For the second time in its two-year history, in a small space that’s easy to miss on a leafy Palo Alto street, the boutique venture firm Pejman Mar brought together seven startups earlier this week to present their fledgling ideas to some of the best early-stage investors in the startup industry.
Roelof Botha of Sequoia Capital was there, as were investors Jeff Clavier, Manu Kumar, and Kent Goldman. There was also a contingent of bearded VCs, who’d driven over from their respective Sand Hill Road firms. “It looks like we dressed each other today,” joked one to another who was wearing a similar shirt.
The investors had come partly because the presenting teams all have ties to Stanford. Some of them haven’t graduated. Others have advanced engineering degrees. Almost all camp out regularly at Pejman Mar’s simple but cheery offices, batting around ideas and, sometimes, receiving a $15,000 to $25,000 convertible note from Pejman Mar in the process.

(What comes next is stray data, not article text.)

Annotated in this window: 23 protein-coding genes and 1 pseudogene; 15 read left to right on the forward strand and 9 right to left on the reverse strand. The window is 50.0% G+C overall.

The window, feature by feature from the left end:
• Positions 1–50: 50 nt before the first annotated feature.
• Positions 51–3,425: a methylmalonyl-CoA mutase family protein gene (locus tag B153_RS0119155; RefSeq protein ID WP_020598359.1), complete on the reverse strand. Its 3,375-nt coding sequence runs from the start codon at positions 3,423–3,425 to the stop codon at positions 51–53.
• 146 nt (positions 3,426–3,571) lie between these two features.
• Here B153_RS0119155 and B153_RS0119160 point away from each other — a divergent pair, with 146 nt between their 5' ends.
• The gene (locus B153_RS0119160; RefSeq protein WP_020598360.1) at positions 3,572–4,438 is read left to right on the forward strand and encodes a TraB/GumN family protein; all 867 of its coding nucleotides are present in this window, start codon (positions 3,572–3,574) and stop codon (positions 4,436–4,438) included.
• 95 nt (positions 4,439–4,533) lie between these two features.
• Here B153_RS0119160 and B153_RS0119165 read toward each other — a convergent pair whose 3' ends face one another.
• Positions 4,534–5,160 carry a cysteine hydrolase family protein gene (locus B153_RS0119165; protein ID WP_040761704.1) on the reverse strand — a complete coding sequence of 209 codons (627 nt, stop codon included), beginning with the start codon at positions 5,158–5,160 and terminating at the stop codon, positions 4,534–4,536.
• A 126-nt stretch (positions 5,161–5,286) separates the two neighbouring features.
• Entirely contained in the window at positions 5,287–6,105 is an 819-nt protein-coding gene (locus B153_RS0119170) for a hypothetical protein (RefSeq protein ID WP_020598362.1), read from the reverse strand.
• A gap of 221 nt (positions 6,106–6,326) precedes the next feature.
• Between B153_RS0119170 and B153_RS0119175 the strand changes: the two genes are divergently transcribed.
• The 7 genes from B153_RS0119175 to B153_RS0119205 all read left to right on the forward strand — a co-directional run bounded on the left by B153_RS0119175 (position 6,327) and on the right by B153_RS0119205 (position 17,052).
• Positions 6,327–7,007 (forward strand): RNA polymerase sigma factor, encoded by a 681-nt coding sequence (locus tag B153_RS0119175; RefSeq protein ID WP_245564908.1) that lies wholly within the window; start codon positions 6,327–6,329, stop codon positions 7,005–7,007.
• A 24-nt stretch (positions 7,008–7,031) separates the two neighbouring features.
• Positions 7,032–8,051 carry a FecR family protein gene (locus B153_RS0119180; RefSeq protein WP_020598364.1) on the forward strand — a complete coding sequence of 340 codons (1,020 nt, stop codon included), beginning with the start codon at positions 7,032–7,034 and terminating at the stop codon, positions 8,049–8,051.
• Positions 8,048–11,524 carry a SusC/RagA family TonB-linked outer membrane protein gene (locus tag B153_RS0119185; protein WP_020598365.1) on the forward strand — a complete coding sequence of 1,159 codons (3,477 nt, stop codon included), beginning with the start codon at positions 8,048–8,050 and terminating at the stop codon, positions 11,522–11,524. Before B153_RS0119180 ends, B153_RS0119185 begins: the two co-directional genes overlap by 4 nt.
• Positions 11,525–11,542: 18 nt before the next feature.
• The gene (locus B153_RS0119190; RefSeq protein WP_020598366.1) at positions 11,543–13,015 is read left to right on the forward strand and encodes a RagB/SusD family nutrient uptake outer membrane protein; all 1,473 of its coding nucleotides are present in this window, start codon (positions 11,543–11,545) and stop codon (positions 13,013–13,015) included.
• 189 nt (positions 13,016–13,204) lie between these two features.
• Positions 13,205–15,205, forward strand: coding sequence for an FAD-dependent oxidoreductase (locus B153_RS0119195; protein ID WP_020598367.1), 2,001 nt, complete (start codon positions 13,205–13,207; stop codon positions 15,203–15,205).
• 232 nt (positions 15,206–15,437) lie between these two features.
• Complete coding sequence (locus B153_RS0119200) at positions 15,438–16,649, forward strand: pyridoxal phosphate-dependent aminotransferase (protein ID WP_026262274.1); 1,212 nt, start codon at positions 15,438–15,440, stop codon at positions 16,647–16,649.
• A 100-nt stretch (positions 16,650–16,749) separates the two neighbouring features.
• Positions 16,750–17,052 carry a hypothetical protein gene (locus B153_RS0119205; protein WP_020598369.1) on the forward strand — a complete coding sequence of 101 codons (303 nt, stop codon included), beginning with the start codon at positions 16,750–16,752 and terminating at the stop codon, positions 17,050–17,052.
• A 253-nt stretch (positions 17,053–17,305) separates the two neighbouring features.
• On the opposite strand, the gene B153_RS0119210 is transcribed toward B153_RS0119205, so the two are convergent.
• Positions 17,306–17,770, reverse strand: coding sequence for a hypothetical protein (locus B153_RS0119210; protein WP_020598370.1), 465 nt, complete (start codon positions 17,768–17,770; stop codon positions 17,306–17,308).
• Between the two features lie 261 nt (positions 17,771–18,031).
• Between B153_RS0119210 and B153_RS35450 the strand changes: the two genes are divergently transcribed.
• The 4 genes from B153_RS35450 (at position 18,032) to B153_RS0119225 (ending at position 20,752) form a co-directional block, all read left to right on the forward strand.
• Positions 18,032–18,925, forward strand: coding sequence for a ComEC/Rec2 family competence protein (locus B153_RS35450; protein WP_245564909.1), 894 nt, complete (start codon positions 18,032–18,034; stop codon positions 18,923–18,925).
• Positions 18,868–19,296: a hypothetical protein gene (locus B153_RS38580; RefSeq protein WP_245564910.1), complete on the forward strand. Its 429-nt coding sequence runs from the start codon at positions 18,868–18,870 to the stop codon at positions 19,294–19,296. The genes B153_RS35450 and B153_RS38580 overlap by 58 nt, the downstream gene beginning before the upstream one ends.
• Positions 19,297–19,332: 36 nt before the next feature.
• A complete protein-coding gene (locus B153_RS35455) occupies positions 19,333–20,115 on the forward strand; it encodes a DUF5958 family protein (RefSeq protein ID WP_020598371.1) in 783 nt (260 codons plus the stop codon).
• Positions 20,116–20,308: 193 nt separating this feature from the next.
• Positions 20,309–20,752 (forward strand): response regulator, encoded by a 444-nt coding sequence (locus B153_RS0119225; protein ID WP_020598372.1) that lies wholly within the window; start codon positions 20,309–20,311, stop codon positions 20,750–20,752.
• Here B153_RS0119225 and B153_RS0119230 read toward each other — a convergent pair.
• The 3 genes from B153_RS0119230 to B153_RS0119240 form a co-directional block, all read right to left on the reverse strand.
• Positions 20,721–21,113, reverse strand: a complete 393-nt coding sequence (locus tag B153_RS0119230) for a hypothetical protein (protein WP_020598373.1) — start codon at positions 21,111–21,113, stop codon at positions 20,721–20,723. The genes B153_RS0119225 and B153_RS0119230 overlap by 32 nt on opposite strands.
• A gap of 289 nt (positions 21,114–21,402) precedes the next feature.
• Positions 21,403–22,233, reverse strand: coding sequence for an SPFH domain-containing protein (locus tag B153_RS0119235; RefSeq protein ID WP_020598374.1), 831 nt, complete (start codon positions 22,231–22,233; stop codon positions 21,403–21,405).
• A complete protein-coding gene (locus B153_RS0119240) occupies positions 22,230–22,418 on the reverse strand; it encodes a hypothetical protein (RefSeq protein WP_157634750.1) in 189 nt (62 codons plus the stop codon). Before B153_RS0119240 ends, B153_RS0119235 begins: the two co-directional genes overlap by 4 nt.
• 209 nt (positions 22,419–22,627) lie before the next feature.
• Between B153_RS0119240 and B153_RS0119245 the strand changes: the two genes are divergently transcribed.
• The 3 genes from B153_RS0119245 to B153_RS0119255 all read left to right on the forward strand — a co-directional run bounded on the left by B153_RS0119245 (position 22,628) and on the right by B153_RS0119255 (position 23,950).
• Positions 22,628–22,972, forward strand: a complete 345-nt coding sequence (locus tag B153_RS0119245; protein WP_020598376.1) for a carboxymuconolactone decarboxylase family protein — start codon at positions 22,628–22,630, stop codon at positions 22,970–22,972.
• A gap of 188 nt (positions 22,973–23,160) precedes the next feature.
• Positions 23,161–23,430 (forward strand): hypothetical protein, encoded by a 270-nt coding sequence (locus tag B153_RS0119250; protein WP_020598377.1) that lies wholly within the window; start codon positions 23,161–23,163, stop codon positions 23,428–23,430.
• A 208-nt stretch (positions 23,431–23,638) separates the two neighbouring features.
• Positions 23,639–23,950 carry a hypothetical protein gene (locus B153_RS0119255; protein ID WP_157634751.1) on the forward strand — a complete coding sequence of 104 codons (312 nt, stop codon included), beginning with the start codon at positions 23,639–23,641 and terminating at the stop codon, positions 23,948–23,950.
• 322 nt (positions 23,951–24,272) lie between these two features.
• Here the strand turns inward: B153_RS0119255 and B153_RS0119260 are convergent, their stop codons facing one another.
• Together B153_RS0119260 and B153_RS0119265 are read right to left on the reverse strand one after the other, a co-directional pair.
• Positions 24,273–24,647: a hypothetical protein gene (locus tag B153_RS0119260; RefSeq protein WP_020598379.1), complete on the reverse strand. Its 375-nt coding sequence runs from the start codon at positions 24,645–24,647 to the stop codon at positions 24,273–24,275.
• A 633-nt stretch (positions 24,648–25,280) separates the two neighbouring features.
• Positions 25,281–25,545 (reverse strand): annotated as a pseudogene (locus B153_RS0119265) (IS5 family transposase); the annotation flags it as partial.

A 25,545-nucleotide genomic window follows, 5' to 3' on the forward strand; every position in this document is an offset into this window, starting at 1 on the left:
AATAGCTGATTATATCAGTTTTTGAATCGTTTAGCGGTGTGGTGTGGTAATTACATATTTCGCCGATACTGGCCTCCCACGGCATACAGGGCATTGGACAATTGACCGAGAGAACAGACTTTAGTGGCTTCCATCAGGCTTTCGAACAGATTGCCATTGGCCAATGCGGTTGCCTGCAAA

Yet another attraction for the VCs: an afternoon that’s refreshingly intimate by current standards. At the event, there were no more than 60 people gathered, and at least a third of them were involved in the startups that were pitching. (Most seem to be launching the alpha versions of their products right now.)
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